Wednesday, October 23, 2002 06:32 PM
Excellent question! If you look closely at the output in your logs, it hints at the answer. Notice how every session timed out at exactly*** 4 seconds after the minute.
setMaxInactiveInterval(int) method allows you to specify the timeout interval with a resolution of one second, the servlet specification does not guarantee any specific resolution with which sessions timeouts must occur. Therefore, to improve performance, some servlet containers (Tomcat included) chose to implement session timeouts by having a worker thread wake once per minute and check for expired sessions. In other words, in the case shown, a session is destroyed if the session's timeout period has elapsed by 4 seconds past the minute.
This is (IMHO) a valid performance-enhancing decision because, as you noted, the
web.xml accepts a whole number of minutes for session timeouts. This implies a lifetime on the order of several minutes, meaning sessions need only timeout within +/-1 minute of an exact time. This significantly improves performance over creating a new timer for each session or even checking all sessions once per second--especially as the number of sessions grows. Similarly, Java makes no guarantees that a thread will awaken at any particular time--only that it will sleep for at least the requested interval. As the interval becomes smaller, the "at least" becomes less and less negligible, so the spec/containers generally choose the "no promises made, no promises broken" approach. :)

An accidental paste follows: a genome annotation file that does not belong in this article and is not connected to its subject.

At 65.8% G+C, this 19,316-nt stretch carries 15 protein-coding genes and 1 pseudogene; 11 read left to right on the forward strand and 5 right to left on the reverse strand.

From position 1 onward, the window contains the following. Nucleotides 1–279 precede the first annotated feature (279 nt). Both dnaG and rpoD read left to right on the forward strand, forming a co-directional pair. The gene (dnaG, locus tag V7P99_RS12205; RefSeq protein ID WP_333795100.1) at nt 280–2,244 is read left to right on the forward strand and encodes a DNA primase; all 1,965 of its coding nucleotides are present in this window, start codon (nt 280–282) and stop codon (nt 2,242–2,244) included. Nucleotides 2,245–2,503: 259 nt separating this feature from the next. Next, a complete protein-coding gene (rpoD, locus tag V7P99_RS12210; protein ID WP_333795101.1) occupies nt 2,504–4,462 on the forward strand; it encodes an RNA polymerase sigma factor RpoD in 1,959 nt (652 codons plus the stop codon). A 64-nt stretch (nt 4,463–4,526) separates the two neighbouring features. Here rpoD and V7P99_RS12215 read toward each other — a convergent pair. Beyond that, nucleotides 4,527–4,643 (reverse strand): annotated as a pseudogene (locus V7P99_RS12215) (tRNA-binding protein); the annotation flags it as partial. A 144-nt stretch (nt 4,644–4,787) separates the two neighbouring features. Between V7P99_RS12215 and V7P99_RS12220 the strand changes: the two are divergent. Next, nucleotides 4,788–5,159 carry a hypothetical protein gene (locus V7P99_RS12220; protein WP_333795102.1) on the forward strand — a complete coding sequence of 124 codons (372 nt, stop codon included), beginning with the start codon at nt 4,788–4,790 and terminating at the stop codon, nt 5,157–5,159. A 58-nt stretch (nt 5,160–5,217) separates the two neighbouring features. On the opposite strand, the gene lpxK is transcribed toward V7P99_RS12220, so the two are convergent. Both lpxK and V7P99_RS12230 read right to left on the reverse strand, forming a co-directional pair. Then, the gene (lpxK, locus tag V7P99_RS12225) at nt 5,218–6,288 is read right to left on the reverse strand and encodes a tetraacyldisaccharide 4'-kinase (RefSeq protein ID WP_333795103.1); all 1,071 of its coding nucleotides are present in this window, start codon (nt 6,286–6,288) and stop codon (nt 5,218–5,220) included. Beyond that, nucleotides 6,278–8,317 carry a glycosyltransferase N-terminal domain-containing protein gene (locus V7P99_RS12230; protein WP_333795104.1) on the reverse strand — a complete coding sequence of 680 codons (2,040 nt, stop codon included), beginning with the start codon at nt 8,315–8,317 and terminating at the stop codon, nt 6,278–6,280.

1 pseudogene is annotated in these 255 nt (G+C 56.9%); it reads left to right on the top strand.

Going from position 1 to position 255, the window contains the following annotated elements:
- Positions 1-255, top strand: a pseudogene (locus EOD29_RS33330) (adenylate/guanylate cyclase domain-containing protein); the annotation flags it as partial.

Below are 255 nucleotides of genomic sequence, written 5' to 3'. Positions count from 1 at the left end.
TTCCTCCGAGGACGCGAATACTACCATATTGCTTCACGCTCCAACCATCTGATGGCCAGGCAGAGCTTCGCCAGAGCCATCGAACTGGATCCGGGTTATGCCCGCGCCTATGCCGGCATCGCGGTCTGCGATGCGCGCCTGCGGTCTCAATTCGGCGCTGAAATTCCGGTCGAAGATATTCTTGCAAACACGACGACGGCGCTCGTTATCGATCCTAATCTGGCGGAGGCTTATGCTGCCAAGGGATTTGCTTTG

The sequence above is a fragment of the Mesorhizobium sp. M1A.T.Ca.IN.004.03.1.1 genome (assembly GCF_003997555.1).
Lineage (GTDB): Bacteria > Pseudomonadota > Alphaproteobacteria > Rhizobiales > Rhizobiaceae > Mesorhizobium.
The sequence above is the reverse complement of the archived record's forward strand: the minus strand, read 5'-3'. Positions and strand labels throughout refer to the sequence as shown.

Note that there is no "magical" number of seconds after the minute at which any specific servlet container will check for expired sessions. Depending on when the servlet container is started, the check could just as easily be performed at 44 seconds after the minute, or 13 seconds after the minute, etc.
***In the case of the last timeout, the message was printed at 5 seconds after the minute. This can be attributed to the fact that nothing is instantaneous in a computer (method calls to the listener objects and output through
System.out take time), and threads are not guaranteed to wake after exactly the requested sleep time. Depending upon what other threads are executing, the thread may not awaken until some time after its sleep period has expired.
Also, I'm sure you realize this (your test class is probably a modified version of an
HttpSessionBindingListener that you already had), but for others reading this post, instead of using an
HttpSessionBindingListener--which is notified when the object is bound to or unbound from an
HttpSession--a more direct method of determining the lifetime of a session would be to implement an
HttpSessionListener--which is notified when a session is created or destroyed.